The cases when the user forgets the password and causes the account lockout themselves occur quite often. If the user has recently changed the password and forgot it, you can reset it. But in some cases, the account lockout happens without any obvious reason. I.e. user declares that he never made a mistake when entering a password, but his account for some reason was locked. The administrator can unlock the account manually by the user request, but after a while the situation may repeat.

In order to solve the user’s problem, the administrator needs to find which computer and program the user account in Active Directory was locked from.

Logon Audit Policies for Domain Controllers

To enable account lockout events in the domain controller logs, you need to enable the following audit policies for your domain controllers. Go to the GPO section Computer Configuration -> Policies -> Windows Settings -> Security Settings -> Advanced Audit Policy -> Logon/Logoff and enable the following policies:

  • Audit Account Lockout
  • Audit Logon
  • Audit Logoff

The easiest way to enable this policy is through the gpmc.msc console by editing the Default Domain Controller Policy, or by using the Default Domain Policy on the entire domain level.

account lockout audit policy for domain controllers

Account Lockout Event ID 4740

First of all, an administrator has to find out from which computer or server occur bad password attempts and goes further account lockouts.

If the domain controller closest to the user determines that the user is trying to log in with invalid credentials, it redirects the authentication request to the DC with the PDC emulator FSMO role (this particular DC is responsible for processing account locks). If authentication fails on the PDC, it responds to the first DC that authentication is not possible. If the number of unsuccessful authentications exceeds the value set for the domain in the Account lockout threshold policy, the user account is temporarily locked.

In this case, an event with EventID 4740 are recorded to the Security log of both domain controllers. The event contains the DNS name (IP address) of the computer from which the initial request for authorization of the user came. In order not to analyze the logs on all DCs, it is easiest to look for the lockout events in the security log on the PDC domain controller. You can find the PDC in your domain with the following powershell command:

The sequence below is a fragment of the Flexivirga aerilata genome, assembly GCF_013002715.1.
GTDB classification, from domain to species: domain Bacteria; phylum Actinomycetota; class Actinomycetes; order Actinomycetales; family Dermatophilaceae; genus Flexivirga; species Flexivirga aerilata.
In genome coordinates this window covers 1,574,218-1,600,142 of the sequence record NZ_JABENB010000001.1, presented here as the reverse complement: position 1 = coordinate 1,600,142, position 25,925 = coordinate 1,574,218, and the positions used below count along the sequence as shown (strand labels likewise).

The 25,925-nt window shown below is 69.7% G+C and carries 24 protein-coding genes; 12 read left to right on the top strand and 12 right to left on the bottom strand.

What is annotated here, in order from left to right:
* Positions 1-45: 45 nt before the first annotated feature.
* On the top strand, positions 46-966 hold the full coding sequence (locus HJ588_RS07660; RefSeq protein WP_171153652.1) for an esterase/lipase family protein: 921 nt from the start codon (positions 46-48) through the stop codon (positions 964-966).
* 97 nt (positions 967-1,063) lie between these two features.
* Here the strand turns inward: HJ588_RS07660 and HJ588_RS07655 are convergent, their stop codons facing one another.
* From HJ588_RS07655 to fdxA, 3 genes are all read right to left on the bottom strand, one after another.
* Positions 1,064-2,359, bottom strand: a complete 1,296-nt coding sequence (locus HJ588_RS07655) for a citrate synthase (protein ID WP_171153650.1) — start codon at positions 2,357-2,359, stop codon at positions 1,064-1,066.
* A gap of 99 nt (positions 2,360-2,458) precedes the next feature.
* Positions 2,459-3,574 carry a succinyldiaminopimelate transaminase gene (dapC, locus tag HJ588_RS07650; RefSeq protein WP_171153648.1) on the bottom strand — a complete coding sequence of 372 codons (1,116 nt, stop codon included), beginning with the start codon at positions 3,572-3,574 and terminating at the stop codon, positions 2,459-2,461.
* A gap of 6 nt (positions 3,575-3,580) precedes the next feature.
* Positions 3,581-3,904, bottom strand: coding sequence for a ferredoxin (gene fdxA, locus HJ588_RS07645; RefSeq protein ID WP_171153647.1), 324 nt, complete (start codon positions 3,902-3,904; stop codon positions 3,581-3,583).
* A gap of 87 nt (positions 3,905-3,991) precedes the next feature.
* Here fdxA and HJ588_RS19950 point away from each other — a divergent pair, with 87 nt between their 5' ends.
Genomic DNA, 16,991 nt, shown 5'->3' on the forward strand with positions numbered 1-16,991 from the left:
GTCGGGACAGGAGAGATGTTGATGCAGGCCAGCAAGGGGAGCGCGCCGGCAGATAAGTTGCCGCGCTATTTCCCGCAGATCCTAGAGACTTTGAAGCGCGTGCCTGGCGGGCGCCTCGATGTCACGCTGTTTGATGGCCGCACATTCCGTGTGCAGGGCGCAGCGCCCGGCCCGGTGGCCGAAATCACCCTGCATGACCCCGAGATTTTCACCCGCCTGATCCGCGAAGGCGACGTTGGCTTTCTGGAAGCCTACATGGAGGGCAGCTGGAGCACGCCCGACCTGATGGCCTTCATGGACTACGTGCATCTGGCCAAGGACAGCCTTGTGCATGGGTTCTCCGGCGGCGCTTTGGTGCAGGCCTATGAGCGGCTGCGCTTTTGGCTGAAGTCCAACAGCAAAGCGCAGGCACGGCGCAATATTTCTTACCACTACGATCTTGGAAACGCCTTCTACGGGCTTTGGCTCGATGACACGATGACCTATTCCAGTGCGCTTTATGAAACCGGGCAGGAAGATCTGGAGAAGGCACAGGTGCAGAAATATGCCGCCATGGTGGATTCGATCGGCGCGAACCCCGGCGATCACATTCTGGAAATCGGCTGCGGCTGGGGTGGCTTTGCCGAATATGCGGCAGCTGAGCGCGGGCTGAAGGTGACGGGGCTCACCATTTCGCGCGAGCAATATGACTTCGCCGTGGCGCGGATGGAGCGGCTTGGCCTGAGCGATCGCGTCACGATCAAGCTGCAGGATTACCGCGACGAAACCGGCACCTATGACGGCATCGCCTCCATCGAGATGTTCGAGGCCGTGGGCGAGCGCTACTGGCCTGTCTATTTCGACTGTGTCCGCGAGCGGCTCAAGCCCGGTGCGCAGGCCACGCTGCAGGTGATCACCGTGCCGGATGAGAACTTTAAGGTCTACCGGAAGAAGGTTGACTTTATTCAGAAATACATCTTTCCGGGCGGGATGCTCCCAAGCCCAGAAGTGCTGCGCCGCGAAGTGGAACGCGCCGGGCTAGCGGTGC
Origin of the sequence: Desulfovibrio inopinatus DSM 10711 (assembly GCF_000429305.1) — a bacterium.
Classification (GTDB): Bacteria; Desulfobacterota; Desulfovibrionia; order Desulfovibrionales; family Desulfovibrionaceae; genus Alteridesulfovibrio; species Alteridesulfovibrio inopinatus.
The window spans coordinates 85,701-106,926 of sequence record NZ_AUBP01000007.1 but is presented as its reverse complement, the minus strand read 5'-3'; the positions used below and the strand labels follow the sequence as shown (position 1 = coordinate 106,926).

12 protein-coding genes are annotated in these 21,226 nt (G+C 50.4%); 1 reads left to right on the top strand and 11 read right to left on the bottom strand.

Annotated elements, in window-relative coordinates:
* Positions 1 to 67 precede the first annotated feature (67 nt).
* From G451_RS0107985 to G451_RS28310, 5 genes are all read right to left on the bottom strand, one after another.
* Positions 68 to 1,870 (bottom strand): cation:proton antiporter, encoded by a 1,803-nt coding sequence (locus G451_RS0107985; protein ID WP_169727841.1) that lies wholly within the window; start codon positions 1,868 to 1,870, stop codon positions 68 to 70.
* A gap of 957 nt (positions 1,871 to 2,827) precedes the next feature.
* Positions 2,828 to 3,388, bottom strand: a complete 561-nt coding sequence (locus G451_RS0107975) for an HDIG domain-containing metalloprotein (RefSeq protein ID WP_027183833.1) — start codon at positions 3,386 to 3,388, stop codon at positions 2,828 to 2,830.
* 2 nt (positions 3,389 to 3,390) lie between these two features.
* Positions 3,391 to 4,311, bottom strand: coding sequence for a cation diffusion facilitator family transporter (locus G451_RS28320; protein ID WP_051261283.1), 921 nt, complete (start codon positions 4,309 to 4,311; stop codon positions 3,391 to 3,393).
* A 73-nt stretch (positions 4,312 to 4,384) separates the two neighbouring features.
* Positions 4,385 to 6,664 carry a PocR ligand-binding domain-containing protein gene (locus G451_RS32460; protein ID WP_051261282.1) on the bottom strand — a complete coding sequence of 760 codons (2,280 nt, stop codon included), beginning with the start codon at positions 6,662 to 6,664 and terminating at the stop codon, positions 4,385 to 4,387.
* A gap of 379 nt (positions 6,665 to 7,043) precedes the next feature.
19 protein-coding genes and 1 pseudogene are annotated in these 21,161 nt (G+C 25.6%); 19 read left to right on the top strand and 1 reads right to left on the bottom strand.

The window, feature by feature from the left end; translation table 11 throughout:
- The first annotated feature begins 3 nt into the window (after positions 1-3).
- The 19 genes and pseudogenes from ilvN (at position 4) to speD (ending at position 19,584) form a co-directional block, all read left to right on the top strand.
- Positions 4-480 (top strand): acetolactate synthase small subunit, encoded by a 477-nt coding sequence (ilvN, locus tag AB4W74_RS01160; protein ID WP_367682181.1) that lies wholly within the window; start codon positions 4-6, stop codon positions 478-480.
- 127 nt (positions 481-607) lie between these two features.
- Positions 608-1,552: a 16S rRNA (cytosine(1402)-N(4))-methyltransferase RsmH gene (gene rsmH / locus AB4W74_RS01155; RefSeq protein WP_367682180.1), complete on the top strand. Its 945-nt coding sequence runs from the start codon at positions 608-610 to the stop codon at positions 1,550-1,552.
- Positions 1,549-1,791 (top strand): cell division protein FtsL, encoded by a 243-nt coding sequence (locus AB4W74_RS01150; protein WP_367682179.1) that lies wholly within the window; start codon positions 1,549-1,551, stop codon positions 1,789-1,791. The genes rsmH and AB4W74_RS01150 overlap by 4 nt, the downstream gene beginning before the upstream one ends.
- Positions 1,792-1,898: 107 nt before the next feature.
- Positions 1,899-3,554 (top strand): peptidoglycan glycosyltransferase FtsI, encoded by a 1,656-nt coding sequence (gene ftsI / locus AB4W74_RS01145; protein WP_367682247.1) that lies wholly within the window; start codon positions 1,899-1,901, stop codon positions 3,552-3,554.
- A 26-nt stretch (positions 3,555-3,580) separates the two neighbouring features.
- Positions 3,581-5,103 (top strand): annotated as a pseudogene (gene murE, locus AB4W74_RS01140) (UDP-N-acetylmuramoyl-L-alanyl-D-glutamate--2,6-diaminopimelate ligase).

(Get-AdDomain).PDCEmulator

The domain account lockout events can be found in the Security log on the domain controller (Event Viewer -> Windows Logs). Filter the security log by the EventID 4740. You should see a list of the latest account lockout events. From the topmost, scroll through all the events and find an event that indicates that the account of the user you are looking for (the username is listed in the Account Name value and the event description “A user account was locked out”).
In a large AD environment, a large number of events are written to the security log on the on domain controllers, which are gradually overwritten by newer ones. Therefore, it is advisable to increase the maximum log size on DCs and to start the for the lockout source as soon as possible.

Active Directory Account Domain Controller Lockout Event ID 4740

Open this event. The name of the computer (server) from which a lockout has been carried out is specified in the field Caller Computer Name. In this case the computer name is TS01.

How to Find a Computer From Which an Account Was Locked with PowerShell?

You can use the following PowerShell script to find the source of a specific user’s account lockout on the PDC event logs. This script returns the lock time and the name of the computer from which it occurred:

$Usr = ‘username1’
$Pdc = (Get-AdDomain).PDCEmulator
$ParamsEvn = @{
‘Computername’ = $Pdc
‘LogName’ = ‘Security’
‘FilterXPath’ = "*[System[EventID=4740] and EventData[Data[@Name='TargetUserName']='$Usr']]"
}
$Evnts = Get-WinEvent @ParamsEvn
$Evnts | foreach {$_.Properties[1].value + ' ' + $_.TimeCreated}